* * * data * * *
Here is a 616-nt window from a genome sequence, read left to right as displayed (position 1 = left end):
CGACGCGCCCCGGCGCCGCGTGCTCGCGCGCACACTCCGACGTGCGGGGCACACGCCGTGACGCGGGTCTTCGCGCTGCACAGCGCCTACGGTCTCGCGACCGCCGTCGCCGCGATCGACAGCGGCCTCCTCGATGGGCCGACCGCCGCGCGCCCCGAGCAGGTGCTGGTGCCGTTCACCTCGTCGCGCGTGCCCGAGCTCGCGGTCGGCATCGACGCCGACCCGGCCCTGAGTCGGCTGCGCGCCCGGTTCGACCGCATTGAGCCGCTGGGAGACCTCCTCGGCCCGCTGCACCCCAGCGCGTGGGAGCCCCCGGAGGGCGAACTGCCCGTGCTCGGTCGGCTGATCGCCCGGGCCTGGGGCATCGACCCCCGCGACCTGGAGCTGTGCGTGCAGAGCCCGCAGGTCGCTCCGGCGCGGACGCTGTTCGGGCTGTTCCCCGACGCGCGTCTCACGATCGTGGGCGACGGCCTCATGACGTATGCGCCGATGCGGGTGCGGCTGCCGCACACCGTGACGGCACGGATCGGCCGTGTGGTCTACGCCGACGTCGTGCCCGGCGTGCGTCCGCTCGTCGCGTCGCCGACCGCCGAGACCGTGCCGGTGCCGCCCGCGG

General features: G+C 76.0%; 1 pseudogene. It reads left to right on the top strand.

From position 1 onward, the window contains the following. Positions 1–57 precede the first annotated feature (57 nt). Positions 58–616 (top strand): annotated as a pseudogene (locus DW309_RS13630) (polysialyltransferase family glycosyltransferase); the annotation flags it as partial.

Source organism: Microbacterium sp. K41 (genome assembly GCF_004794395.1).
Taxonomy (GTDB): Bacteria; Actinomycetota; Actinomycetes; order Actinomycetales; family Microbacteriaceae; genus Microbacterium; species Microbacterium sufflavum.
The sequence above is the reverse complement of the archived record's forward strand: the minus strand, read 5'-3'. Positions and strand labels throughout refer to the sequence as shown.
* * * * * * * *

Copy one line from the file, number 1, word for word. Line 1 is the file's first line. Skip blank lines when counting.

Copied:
Here is a 616-nt window from a genome sequence, read left to right as displayed (position 1 = left end):